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Judge refuses inmate's request for execution

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A northern Indiana judge has turned down the request of a murder convict who asked to be executed even though he wasn't sentenced to death.

LaPorte Circuit Judge Thomas Alevizos ruled Monday that Walter Leach has not exhausted his alternatives in seeking an execution from the Indiana Department of Correction and that the court has no legal power to grant the request. Due to that, Alevizos said, there was no way for the case to proceed.

"Even if an exhaustion had been shown, there is no common law or statutory authority for a court to grant the requested remedy," Alevizos wrote in his brief order.

Leach, who doesn't have an attorney and is representing himself, was denied even a court hearing on his request. He is an inmate at the Indiana State Prison in Michigan City, where executions are carried out in the state.

Leach claimed to have sent copies of his request to the Department of Correction, the governor's office and the Indiana attorney general's office, but none of the agencies said they could find any such formal request.

Leach, 63, didn't say why he was requesting a lethal injection in the petition he filed Aug. 20 in LaPorte Circuit Court. Leach is serving a 95-year sentence for a 1995 fatal shooting outside an Elkhart County bar. His earliest possible release date is in 2045, when he would be 93 years old, according to the Department of Correction website.

The department said Leach could not be made available for an interview Wednesday.

Witnesses testified during Leach's trial that they saw him staring angrily at Howard VanZant and threatening him inside Duke's Bar in Nappanee on July 4, 1995, the Elkhart Truth reported. VanZant was shot in the head as he exited the bar, and witnesses described seeing Leach in a "pistol stance" pointing at VanZant.

Leach was sentenced to the maximum of 65 years for the murder, with an added 30 years for being a habitual offender.

Clark County Prosecutor Steve Stewart, an expert on the history of capital punishment in Indiana, said Wednesday that Leach's request was unusual but not unprecedented.

Robert Smith was serving a 38-year sentence for battery at the Wabash Valley Correctional Facility in 1995 when he fatally stabbed a fellow inmate who had been convicted of killing a toddler, Stewart said. Smith pleaded guilty to murder on the condition that he would be given the death penalty. He was sentenced to death and was executed in 1998.

Stewart said that many people who are arrested for murder ask for the death penalty but later change their minds.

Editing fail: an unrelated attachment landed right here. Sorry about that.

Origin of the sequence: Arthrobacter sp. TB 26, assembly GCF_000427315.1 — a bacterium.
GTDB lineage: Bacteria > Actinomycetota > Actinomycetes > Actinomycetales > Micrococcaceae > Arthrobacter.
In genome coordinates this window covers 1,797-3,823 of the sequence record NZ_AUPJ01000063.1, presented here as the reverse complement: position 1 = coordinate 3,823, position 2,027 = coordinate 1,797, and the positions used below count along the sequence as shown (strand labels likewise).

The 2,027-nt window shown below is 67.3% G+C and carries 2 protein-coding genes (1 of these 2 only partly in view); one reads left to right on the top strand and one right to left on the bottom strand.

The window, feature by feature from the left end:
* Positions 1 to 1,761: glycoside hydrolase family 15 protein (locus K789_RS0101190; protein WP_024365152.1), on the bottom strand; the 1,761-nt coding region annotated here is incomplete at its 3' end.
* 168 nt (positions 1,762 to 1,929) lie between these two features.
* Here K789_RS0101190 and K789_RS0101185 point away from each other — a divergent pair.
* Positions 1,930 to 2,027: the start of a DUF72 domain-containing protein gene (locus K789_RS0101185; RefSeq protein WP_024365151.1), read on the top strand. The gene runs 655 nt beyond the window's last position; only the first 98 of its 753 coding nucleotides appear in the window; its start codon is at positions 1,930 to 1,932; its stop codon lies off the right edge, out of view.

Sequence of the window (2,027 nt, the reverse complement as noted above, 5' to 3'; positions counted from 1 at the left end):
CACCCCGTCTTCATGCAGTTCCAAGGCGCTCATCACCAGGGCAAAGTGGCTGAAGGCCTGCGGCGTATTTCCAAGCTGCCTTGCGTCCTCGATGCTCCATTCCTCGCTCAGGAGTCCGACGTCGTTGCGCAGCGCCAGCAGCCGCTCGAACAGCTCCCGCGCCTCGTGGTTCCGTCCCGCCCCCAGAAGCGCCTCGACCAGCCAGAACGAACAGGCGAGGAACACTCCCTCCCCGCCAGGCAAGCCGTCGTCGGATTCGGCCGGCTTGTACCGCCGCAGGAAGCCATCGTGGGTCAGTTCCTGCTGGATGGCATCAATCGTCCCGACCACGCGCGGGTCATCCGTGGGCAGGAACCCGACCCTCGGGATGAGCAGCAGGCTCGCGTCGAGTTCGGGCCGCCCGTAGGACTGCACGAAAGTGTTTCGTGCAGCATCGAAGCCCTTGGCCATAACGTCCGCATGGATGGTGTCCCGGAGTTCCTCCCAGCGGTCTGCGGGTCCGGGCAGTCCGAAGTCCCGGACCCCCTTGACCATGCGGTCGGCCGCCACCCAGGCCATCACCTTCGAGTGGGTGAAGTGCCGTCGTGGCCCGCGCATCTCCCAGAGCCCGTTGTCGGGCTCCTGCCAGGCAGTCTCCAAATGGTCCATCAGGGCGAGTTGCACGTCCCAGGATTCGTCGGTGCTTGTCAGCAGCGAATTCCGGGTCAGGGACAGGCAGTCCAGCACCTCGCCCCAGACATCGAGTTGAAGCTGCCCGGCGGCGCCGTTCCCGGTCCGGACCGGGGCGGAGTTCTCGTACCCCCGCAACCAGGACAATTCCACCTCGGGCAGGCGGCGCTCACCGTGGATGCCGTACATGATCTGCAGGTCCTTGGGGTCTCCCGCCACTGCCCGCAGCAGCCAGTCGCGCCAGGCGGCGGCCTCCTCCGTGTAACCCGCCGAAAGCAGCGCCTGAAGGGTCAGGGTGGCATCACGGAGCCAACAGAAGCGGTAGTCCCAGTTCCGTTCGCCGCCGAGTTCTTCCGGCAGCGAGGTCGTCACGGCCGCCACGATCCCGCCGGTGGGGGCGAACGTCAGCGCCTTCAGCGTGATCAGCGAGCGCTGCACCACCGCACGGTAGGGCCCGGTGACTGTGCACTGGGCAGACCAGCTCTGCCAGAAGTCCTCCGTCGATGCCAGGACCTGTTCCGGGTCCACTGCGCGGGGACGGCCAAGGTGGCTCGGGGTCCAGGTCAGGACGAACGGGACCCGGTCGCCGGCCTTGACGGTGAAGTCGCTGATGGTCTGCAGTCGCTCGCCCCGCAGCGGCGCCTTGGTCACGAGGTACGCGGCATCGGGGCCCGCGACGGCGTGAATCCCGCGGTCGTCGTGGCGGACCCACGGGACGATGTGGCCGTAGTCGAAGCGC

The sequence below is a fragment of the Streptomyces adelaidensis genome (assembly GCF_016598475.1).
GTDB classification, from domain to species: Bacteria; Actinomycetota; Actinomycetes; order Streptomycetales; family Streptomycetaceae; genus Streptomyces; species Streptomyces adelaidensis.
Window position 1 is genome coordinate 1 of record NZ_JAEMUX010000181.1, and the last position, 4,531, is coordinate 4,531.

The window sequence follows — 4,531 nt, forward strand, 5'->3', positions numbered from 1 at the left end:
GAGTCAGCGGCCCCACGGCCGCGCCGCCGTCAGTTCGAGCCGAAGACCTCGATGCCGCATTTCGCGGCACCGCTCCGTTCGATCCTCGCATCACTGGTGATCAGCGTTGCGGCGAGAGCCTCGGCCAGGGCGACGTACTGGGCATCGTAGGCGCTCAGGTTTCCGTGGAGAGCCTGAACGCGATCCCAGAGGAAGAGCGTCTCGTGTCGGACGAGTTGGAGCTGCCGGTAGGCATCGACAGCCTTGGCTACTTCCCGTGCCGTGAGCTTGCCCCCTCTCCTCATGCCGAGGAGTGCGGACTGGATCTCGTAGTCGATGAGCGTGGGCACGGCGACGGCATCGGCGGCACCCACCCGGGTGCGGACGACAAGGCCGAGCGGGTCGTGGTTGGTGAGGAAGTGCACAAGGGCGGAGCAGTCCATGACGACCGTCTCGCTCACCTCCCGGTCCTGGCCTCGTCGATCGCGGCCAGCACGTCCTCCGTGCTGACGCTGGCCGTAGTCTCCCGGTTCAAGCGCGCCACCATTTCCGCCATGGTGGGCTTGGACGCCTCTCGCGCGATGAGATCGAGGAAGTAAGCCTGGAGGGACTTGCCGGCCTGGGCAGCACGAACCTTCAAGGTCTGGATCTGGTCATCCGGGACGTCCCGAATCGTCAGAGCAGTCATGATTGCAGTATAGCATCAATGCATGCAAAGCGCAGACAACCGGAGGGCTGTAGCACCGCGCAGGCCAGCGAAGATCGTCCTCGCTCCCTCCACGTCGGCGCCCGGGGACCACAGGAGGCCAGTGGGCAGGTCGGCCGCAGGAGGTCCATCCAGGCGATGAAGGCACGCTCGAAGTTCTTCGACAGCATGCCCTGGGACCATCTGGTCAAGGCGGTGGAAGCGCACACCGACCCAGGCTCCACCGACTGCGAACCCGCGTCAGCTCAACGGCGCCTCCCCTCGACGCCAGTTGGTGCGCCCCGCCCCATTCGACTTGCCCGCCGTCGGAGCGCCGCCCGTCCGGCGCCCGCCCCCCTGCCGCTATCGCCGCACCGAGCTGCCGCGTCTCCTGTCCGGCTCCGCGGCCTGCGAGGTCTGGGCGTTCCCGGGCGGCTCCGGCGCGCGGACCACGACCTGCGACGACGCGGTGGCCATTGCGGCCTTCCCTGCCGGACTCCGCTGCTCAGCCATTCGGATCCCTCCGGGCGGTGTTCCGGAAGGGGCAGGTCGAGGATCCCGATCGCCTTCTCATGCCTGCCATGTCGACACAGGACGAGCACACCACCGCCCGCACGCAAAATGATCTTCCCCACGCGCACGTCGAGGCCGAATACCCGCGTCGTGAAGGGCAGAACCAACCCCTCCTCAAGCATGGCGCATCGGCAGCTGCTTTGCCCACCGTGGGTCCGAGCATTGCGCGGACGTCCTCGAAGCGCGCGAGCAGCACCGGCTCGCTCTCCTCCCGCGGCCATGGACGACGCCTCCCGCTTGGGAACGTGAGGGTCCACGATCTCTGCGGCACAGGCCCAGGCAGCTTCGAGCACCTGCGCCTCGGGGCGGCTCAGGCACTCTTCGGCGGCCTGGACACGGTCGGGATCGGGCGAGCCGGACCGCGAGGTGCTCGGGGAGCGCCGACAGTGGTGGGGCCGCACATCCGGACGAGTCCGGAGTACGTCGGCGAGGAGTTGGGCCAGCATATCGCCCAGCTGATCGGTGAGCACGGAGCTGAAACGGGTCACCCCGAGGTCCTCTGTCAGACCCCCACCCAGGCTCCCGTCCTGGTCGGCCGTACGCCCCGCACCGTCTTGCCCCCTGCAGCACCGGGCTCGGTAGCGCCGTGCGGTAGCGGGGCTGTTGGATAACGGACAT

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  1. What is this, the Ind Supreme Court thinking that there is a separation of powers and limited enumerated powers as delegated by a dusty old document? Such eighteen century thinking, so rare and unwanted by the elites in this modern age. Dictate to us, dictate over us, the massess are chanting! George Soros agrees. Time to change with times Ind Supreme Court, says all President Snows. Rule by executive decree is the new black.

  2. I made the same argument before a commission of the Indiana Supreme Court and then to the fedeal district and federal appellate courts. Fell flat. So very glad to read that some judges still beleive that evidentiary foundations matter.

  3. KUDOS to the Indiana Supreme Court for realizing that some bureacracies need to go to the stake. Recall what RWR said: "No government ever voluntarily reduces itself in size. Government programs, once launched, never disappear. Actually, a government bureau is the nearest thing to eternal life we'll ever see on this earth!" NOW ... what next to this rare and inspiring chopping block? Well, the Commission on Gender and Race (but not religion!?!) is way overdue. And some other Board's could be cut with a positive for State and the reputation of the Indiana judiciary.

  4. During a visit where an informant with police wears audio and video, does the video necessary have to show hand to hand transaction of money and narcotics?

  5. I will agree with that as soon as law schools stop lying to prospective students about salaries and employment opportunities in the legal profession. There is no defense to the fraudulent numbers first year salaries they post to mislead people into going to law school.

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